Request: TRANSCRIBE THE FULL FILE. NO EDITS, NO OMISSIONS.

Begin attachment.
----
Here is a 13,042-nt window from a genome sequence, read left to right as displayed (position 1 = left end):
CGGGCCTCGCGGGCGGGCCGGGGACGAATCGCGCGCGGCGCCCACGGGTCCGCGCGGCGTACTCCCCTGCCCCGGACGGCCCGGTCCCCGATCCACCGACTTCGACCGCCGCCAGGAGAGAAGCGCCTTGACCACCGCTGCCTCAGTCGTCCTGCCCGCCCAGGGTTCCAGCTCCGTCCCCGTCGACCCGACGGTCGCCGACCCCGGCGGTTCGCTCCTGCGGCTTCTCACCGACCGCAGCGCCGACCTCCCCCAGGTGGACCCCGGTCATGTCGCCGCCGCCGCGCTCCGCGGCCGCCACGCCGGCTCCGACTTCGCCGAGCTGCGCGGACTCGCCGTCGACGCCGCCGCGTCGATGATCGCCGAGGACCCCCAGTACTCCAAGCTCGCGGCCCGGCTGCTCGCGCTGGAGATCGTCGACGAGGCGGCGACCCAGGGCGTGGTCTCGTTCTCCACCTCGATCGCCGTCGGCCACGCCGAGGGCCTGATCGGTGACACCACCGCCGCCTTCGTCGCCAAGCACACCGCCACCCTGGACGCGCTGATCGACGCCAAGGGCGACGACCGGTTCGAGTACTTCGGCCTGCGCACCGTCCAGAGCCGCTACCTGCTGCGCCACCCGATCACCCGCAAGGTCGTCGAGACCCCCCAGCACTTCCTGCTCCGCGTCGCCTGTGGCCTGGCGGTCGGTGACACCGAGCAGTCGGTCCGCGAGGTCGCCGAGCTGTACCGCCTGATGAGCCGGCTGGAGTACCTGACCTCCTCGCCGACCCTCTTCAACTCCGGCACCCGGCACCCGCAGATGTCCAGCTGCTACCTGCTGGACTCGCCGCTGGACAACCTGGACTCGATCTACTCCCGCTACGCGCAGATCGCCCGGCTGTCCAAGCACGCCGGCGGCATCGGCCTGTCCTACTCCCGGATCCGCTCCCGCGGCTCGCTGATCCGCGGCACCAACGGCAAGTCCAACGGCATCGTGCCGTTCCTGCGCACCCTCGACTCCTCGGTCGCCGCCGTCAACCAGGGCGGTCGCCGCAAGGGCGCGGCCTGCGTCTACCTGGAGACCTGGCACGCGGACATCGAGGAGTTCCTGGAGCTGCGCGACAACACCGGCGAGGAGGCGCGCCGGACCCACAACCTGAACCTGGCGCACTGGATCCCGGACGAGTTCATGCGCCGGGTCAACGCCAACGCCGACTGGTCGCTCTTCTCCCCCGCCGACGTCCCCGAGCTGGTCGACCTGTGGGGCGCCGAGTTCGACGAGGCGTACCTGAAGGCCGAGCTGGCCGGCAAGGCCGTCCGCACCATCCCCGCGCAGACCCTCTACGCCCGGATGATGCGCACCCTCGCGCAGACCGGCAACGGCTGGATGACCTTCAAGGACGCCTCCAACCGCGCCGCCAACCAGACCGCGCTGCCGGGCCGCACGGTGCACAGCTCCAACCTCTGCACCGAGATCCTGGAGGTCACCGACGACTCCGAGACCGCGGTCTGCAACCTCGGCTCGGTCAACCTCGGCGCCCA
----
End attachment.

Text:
Here is a 13,042-nt window from a genome sequence, read left to right as displayed (position 1 = left end):
CGGGCCTCGCGGGCGGGCCGGGGACGAATCGCGCGCGGCGCCCACGGGTCCGCGCGGCGTACTCCCCTGCCCCGGACGGCCCGGTCCCCGATCCACCGACTTCGACCGCCGCCAGGAGAGAAGCGCCTTGACCACCGCTGCCTCAGTCGTCCTGCCCGCCCAGGGTTCCAGCTCCGTCCCCGTCGACCCGACGGTCGCCGACCCCGGCGGTTCGCTCCTGCGGCTTCTCACCGACCGCAGCGCCGACCTCCCCCAGGTGGACCCCGGTCATGTCGCCGCCGCCGCGCTCCGCGGCCGCCACGCCGGCTCCGACTTCGCCGAGCTGCGCGGACTCGCCGTCGACGCCGCCGCGTCGATGATCGCCGAGGACCCCCAGTACTCCAAGCTCGCGGCCCGGCTGCTCGCGCTGGAGATCGTCGACGAGGCGGCGACCCAGGGCGTGGTCTCGTTCTCCACCTCGATCGCCGTCGGCCACGCCGAGGGCCTGATCGGTGACACCACCGCCGCCTTCGTCGCCAAGCACACCGCCACCCTGGACGCGCTGATCGACGCCAAGGGCGACGACCGGTTCGAGTACTTCGGCCTGCGCACCGTCCAGAGCCGCTACCTGCTGCGCCACCCGATCACCCGCAAGGTCGTCGAGACCCCCCAGCACTTCCTGCTCCGCGTCGCCTGTGGCCTGGCGGTCGGTGACACCGAGCAGTCGGTCCGCGAGGTCGCCGAGCTGTACCGCCTGATGAGCCGGCTGGAGTACCTGACCTCCTCGCCGACCCTCTTCAACTCCGGCACCCGGCACCCGCAGATGTCCAGCTGCTACCTGCTGGACTCGCCGCTGGACAACCTGGACTCGATCTACTCCCGCTACGCGCAGATCGCCCGGCTGTCCAAGCACGCCGGCGGCATCGGCCTGTCCTACTCCCGGATCCGCTCCCGCGGCTCGCTGATCCGCGGCACCAACGGCAAGTCCAACGGCATCGTGCCGTTCCTGCGCACCCTCGACTCCTCGGTCGCCGCCGTCAACCAGGGCGGTCGCCGCAAGGGCGCGGCCTGCGTCTACCTGGAGACCTGGCACGCGGACATCGAGGAGTTCCTGGAGCTGCGCGACAACACCGGCGAGGAGGCGCGCCGGACCCACAACCTGAACCTGGCGCACTGGATCCCGGACGAGTTCATGCGCCGGGTCAACGCCAACGCCGACTGGTCGCTCTTCTCCCCCGCCGACGTCCCCGAGCTGGTCGACCTGTGGGGCGCCGAGTTCGACGAGGCGTACCTGAAGGCCGAGCTGGCCGGCAAGGCCGTCCGCACCATCCCCGCGCAGACCCTCTACGCCCGGATGATGCGCACCCTCGCGCAGACCGGCAACGGCTGGATGACCTTCAAGGACGCCTCCAACCGCGCCGCCAACCAGACCGCGCTGCCGGGCCGCACGGTGCACAGCTCCAACCTCTGCACCGAGATCCTGGAGGTCACCGACGACTCCGAGACCGCGGTCTGCAACCTCGGCTCGGTCAACCTCGGCGCCCA